Scotland Yard said Wednesday that British police will arrest WikiLeaks founder Julian Assange if he leaves the Ecuadorian Embassy in London, where he went to apply for political asylum in the Andean nation.

Assange unexpectedly appeared at the Ecuadorian mission on Tuesday.

The Australian citizen recently lost a long battle in the British courts to avoid extradition to Sweden for questioning on allegations of sexual misconduct.

Assange, who denies the accusations lodged in Sweden, fears that once he is in Swedish custody, U.S. prosecutors will indict him for espionage and Washington will pressure Stockholm into handing him over.

Ecuadorian diplomats said Assange will remain under the embassy's protection until Quito decides on his asylum request.

The WikiLeaks founder has been under house arrest in Britain since December 2010. British police said he violated the terms of his detention by spending Tuesday night at the Ecuadorian Embassy and vowed to arrest him if he leaves the mission.

Police took up positions outside the embassy, where reporters and Assange supporters started gathering as the news of his asylum request spread.

Ecuadorian Ambassador Ana Alban met Wednesday with British officials in pursuit of a "just" solution to the case, the envoy said in a statement.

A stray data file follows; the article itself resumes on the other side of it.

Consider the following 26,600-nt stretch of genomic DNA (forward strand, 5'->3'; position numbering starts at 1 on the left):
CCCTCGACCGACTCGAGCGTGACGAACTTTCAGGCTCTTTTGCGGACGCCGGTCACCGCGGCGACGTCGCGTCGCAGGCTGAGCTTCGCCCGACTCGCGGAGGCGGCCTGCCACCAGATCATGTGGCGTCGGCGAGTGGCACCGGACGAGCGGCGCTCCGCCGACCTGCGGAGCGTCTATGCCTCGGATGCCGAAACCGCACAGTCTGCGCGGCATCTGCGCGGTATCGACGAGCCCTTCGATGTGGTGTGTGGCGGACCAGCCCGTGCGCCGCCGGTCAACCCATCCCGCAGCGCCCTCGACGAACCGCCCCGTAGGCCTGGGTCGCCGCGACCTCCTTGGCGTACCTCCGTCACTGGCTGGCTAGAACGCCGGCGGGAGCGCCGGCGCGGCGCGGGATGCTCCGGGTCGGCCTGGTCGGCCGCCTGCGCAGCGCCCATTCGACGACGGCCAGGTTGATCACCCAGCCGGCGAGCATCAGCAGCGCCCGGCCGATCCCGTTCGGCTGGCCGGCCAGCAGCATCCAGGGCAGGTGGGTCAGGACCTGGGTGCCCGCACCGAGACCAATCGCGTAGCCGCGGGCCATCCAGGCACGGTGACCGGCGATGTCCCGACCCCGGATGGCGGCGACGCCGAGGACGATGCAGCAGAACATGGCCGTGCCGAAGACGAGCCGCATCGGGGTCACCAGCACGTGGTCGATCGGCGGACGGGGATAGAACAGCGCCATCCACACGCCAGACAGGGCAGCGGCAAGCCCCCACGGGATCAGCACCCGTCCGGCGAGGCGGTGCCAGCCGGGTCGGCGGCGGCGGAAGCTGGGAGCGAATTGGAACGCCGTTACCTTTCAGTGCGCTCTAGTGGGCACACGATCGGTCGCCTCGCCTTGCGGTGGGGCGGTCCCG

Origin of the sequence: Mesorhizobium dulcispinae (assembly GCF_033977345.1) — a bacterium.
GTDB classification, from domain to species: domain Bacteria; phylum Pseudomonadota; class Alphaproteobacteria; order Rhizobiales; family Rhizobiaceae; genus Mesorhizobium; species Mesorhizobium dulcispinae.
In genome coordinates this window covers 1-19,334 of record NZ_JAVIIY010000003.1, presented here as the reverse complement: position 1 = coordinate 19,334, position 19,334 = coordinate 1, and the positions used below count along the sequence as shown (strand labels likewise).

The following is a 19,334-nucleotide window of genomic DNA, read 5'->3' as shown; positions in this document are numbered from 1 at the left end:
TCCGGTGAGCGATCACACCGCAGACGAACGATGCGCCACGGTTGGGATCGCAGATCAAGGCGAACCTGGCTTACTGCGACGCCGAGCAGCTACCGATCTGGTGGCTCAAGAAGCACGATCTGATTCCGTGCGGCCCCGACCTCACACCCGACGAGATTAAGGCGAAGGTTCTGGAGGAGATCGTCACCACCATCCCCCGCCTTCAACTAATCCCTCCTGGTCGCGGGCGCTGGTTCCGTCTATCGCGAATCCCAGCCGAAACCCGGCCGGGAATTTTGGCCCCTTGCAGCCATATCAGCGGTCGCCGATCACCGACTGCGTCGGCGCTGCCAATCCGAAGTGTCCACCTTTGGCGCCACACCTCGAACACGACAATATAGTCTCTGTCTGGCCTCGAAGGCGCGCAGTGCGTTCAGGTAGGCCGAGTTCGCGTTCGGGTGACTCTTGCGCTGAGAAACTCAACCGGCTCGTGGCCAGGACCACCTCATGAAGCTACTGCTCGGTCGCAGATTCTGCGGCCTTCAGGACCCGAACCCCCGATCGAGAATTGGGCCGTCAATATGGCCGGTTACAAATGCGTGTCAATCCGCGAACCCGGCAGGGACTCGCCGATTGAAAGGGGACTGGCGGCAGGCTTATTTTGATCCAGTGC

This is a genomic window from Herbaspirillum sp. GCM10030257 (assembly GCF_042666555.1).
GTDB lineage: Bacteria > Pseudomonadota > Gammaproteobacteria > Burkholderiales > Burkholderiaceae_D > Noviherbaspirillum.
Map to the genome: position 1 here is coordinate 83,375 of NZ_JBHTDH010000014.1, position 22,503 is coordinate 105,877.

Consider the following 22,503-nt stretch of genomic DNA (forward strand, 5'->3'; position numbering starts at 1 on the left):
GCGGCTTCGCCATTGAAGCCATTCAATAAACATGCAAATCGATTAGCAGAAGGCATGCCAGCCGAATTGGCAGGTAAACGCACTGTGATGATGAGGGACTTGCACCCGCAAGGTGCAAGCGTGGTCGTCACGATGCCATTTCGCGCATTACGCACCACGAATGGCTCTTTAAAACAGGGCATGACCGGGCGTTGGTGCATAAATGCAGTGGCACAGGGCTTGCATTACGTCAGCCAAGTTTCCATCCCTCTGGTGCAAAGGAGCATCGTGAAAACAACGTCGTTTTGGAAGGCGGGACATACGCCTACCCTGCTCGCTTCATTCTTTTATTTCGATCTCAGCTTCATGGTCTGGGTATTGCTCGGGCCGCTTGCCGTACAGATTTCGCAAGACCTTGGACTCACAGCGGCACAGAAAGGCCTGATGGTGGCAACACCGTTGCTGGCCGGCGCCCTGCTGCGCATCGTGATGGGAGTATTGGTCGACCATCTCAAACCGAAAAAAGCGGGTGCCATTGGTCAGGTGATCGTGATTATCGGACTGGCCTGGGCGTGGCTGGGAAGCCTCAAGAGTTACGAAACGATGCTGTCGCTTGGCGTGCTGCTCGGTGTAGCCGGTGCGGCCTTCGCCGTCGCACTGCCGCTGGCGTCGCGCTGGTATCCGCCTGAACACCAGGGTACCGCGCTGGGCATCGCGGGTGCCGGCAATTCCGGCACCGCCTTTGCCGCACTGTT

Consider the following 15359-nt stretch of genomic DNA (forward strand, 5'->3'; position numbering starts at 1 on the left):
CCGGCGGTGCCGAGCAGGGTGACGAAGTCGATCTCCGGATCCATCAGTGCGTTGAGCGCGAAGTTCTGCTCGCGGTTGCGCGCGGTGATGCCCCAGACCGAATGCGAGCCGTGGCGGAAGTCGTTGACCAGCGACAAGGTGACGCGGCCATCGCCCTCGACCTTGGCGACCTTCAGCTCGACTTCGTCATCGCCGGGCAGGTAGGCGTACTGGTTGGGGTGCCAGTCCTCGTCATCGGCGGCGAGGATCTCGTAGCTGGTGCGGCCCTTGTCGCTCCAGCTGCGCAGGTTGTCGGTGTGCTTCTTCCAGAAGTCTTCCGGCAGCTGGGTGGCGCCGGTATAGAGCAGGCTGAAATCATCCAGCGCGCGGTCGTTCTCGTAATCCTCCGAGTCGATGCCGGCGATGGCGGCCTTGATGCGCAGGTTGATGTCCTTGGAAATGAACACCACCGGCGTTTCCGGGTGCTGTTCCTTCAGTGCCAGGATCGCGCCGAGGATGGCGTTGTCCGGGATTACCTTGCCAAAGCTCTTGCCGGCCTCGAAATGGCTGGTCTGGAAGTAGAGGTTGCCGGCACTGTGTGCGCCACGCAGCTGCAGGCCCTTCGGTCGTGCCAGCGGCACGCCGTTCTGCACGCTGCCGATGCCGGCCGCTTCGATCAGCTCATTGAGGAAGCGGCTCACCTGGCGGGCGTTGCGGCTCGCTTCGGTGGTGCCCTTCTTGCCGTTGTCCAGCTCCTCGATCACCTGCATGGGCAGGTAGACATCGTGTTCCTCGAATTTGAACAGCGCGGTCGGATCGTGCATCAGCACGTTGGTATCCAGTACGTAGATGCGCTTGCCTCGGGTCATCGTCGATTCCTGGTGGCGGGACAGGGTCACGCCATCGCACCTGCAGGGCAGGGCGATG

Describing the talks as "cordial and constructive," Alban said she told the British that her government "will take into account Ecuador's long and well-established tradition in support of human rights" when considering Assange's asylum request.

"I also stressed to the British government that it is not the Ecuadorian government's intention to interfere with the legal process of the British and Swedish governments," the ambassador said.

Politicians and pundits in the United States began baying for Julian Assange's blood after WikiLeaks disseminated thousands of U.S. diplomatic cables as well as a video that showed an American military helicopter crew killing a Reuters photographer and several other civilians in Iraq.

The man accused of providing the cables to WikiLeaks, U.S. Army Pvt. Bradley Manning, is currently undergoing a court martial and faces a possible life sentence.

Manning has already spent nearly two years in prison, a good part of it in solitary confinement conditions that a formal U.N. investigation deemed "cruel, inhuman and degrading." EFE